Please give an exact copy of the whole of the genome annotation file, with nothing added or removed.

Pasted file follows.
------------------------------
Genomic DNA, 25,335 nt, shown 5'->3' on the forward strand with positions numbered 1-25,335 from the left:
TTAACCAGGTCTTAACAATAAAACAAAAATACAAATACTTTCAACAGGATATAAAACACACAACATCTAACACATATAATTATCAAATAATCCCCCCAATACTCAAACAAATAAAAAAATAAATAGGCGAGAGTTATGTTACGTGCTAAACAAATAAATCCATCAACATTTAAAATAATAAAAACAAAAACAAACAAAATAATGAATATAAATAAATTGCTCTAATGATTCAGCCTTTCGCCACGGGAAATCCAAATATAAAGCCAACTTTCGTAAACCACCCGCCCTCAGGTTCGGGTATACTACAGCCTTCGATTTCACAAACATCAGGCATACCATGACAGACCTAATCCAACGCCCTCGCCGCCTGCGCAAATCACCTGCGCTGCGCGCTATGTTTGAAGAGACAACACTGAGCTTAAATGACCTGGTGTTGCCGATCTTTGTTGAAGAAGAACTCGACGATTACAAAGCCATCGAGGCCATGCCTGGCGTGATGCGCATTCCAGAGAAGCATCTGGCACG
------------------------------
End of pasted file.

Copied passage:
Genomic DNA, 25,335 nt, shown 5'->3' on the forward strand with positions numbered 1-25,335 from the left:
TTAACCAGGTCTTAACAATAAAACAAAAATACAAATACTTTCAACAGGATATAAAACACACAACATCTAACACATATAATTATCAAATAATCCCCCCAATACTCAAACAAATAAAAAAATAAATAGGCGAGAGTTATGTTACGTGCTAAACAAATAAATCCATCAACATTTAAAATAATAAAAACAAAAACAAACAAAATAATGAATATAAATAAATTGCTCTAATGATTCAGCCTTTCGCCACGGGAAATCCAAATATAAAGCCAACTTTCGTAAACCACCCGCCCTCAGGTTCGGGTATACTACAGCCTTCGATTTCACAAACATCAGGCATACCATGACAGACCTAATCCAACGCCCTCGCCGCCTGCGCAAATCACCTGCGCTGCGCGCTATGTTTGAAGAGACAACACTGAGCTTAAATGACCTGGTGTTGCCGATCTTTGTTGAAGAAGAACTCGACGATTACAAAGCCATCGAGGCCATGCCTGGCGTGATGCGCATTCCAGAGAAGCATCTGGCACG